The Association suffered a tremendous loss this year with the death of President Mr Henry Gyles Turner, who occupied the role with great esteem since the year 1885. During his long connection with the Association, Henry made a wonderful impression on many oarsmen and was always a keen presence at many regattas. Further tragedy was endured when the death of Vice-President John Lang was announced, in England where he was enjoying an extended holiday. Publisher of the book, “The Victorian Oarsmen”, which contained a complete record of Victorian Regattas, John’s presence and contribution to the sport of rowing in Victoria will be highly missed.

The Australian Eight-Oared Championship was rowed on a straight three mile course on the Tamar in April, and was won in a record time of 14 minutes 37 seconds by Tasmania. The Victorian crew rowed well and finished in third place. 

This year was of great significance for Interstate rowing, as His Majesty the King has approved the request of the 1920 Interstate Conference, and directed that the King’s Cup, won by the AIF crew at the Royal Henley Peace Regatta, be utilised as a perpetual trophy for the Interstate Eight-Oared Race. The King’s Cup is undoubtedly the finest trophy for any amateur sport in the Commonwealth.

The story of the gaining of the King's Cup as the perpetual trophy for the men's interstate eight oared championship of Australia is one of the great Australian sports stories and is covered elsewhere. 

Following the cessation of war in 1918, wartime authorities created diversions for war weary soldiers who needed activities as they waited for up to two years for transport home. The recovery from the ravages of war through sport became a significant benefit of these activities. The selection processes for the Henley Peace Regatta and the Inter Allied Games had the added difficulties of locating, gathering, maintaining and dealing with men recovering from the rigors of war. The role of sport in this time was aptly reported by the Daily Telegraph on 25th March 1919: "It is now the turn of sport to win the Peace."

To complicate matters more, war-hardened soldiers demanded coaches to coach them in the style they had been used to before the conflict. In the end, they enjoyed tough racing, and then success in winning the King’s Cup at the Henley Peace Regatta, the regatta at which they all sought to race. 

The story did not end there. War time authorities sought to keep the King’s Cup as a trophy of war. The rowers and astute administrators of the time had other ideas.

Given that there was no national rowing association, the Victorian Rowing Association, and in particular Edward Kenny, took the lead in the fight. When all avenues were lost, Kenny prepared a petition to the King signed by the stroke of the AIF No 1 crew who won the trophy at the Henley Peace Regatta in 1919, Clive Disher, asking the King to over ride his advice from his Ministers and give the Cup to the rowers. The petition politely stated that 5000 Australian rowers fought for him in WWI and implicit in this request was that this gesture was a minor request in return. 

Given the sacrifices, the request could not be denied, and eventually confirmed by the Secretary of State for the Colonies, Winston Churchill. The story, and the recognition of rowers who served in WWI, will continue, in perpetuity, as the states battle to win this prized trophy each year. Some quotes from prominant rowers 100 years on in 2019 summarise the important of the King's Cup.

The King’s Cup holds a special place in the hearts of Australian rowers. The fierce rivalry, tribal elements and intensity of racing make it a most coveted trophy. It’s also an annual reminder of the 5,000 rowers who served in WW1, and the fighting spirit of the winning AIF crew in 1919 that is an inspiration not only to rowers but all Australians —Robert Scott, President Rowing Australia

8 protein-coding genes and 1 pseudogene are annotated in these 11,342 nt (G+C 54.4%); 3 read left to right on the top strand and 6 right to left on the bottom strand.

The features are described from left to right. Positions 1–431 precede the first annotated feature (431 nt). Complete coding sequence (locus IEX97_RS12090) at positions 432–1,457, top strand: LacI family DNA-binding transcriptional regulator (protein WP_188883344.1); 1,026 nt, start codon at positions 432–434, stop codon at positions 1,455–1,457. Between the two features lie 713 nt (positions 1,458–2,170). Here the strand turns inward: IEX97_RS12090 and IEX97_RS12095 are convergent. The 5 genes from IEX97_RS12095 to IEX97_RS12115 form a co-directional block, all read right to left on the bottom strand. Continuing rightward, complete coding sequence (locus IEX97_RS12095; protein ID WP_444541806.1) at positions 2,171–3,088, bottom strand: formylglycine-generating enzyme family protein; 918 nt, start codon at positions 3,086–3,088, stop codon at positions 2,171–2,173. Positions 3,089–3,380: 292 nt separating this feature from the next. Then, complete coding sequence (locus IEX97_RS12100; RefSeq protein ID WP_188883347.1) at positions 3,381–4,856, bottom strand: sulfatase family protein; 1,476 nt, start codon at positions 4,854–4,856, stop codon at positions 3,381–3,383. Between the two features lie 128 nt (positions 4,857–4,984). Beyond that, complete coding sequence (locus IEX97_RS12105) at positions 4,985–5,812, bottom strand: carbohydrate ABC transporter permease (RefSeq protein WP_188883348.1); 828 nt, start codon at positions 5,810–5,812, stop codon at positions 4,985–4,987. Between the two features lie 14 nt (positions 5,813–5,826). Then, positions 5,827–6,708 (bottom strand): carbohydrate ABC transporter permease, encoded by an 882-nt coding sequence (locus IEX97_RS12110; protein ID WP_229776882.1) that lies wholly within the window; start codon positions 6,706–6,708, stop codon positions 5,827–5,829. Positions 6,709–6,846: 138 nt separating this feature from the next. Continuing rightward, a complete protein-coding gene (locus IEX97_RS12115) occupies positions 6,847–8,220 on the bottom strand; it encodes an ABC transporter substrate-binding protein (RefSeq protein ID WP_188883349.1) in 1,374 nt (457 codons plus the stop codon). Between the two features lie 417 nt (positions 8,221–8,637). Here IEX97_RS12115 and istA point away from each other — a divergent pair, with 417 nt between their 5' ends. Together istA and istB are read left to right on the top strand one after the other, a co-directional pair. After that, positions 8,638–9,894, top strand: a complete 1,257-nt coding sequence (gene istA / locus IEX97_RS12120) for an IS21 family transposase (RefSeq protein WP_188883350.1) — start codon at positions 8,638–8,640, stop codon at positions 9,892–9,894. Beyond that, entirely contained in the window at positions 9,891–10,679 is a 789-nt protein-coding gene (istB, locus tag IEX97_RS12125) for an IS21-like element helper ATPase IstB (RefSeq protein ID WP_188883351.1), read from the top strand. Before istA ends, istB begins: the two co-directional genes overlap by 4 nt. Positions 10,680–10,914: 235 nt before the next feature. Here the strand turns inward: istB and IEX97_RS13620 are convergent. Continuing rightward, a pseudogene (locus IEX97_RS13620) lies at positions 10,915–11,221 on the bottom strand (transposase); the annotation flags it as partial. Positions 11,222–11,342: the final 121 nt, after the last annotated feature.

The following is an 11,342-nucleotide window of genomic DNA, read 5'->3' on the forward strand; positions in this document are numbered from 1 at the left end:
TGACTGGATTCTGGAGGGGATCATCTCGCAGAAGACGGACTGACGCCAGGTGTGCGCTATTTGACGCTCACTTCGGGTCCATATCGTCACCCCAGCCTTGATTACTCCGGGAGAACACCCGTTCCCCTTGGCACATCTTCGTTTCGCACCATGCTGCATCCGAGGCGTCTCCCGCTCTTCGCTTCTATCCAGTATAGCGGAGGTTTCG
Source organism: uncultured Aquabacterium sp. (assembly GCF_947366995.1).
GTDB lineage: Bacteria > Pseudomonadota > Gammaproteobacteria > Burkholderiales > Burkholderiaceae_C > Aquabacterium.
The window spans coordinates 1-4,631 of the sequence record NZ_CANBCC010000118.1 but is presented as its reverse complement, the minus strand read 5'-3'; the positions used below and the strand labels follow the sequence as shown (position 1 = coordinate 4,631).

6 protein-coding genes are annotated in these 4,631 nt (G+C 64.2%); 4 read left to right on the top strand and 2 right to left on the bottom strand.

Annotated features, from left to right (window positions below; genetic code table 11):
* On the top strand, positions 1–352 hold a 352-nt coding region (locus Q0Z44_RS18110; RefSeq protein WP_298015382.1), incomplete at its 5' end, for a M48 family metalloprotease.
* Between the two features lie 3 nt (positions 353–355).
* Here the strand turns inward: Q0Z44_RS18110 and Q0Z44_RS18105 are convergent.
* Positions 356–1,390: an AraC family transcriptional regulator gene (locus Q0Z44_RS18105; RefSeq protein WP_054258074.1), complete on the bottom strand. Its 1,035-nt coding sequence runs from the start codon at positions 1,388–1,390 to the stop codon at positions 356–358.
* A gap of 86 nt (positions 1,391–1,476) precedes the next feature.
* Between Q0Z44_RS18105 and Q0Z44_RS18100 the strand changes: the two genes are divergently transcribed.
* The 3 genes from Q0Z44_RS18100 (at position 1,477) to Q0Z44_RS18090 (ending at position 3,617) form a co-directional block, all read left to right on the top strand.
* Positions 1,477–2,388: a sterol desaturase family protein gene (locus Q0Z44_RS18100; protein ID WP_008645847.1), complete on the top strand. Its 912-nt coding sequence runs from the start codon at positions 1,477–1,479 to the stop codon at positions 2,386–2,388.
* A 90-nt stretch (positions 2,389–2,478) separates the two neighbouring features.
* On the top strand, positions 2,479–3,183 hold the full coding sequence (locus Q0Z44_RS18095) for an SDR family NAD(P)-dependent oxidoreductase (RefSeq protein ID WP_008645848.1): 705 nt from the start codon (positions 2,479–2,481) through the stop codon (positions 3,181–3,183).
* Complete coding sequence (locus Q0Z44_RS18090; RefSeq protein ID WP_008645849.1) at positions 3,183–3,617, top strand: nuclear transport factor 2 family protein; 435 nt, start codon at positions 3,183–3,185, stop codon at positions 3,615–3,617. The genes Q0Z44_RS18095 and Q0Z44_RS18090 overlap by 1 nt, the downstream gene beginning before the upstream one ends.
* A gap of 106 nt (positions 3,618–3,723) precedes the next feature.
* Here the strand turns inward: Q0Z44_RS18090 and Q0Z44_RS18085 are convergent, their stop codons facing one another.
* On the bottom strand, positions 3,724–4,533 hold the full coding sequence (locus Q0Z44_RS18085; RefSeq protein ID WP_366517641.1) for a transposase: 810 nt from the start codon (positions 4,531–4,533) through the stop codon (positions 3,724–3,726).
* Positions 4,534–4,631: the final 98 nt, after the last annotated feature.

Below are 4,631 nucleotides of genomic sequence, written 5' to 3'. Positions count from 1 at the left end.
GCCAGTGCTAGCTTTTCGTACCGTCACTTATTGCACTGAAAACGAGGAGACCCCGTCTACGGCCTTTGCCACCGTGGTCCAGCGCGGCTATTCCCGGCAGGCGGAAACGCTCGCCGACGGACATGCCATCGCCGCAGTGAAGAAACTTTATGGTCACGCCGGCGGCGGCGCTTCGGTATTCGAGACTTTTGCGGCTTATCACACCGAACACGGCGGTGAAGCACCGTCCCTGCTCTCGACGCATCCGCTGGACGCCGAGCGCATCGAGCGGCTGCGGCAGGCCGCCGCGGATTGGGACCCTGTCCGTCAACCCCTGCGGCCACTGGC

It’s hard to imagine being in the first King’s Cup; the horrors of the war still fresh, the sacrifice of so many soldiers—and then the joy of the Peace regatta. The King’s Cup creates a deep sense of history, rivalry and camaraderie. This elevates the racing and—in my view—is the match of any Olympic regatta. The King’s Cup simply inspires. —Drew Ginn, Triple Olympic Champion and Multiple King's Cup winner 

There is no greater celebration in Australian sport than to honour the bravery, camaraderie and spirit of our AIF and to compete resolutely for their King’s Cup with your crewmates —Michael McKay OAM, Dual Olympic Champion and 13 time King's Cup winner.


Some extracts from the Victorian Rowing Association annual report.

All members of the Victoria Rowing Association could happily agree that the sport of rowing in the state was firmly re-established on its pre-war basis, membership levels and regatta entries were the highest in the history of the Association.

The race for the Australian Eight-Oared Championship was held over three miles on the Parramatta River in May. All members of the crew were representatives of Mercantile Rowing Club, this was the first occasion that the state was fully represented by a club crew. The crew was coached by Mr A B Sloan, and in a superb performance finished second to the powerful South Australian crew. This second place finish was the best the state had seen since they were victorious in 1912. Through the courtesy of the authorities of the North Shore Church of England Grammar School the crew resided at the School’s fine boathouse at  Gladesville.

Interestingly, before the Victorian Eight left for Sydney the Ballarat Regatta Association, on behalf of the three Ballarat Rowing Clubs, issued a challenge to the crew with a view to the winners of the challenge race representing the state. This challenge was not entertained, as it did not admit the right of any club or combination to challenge the crew selected by the Selection Committee.


The Princes Bridge Boat Staging 1912-19271

All rowing clubs face the perpetual issue of a boat staging unless they are fortunate that their boating area is situation on a waterway with a sand covered, beach style, gradual embankment. Very few areas offer such a natural and pleasant access.

The Yarra River, with it's excessive silt, strong currents and flooding, has always required a sturdy staging.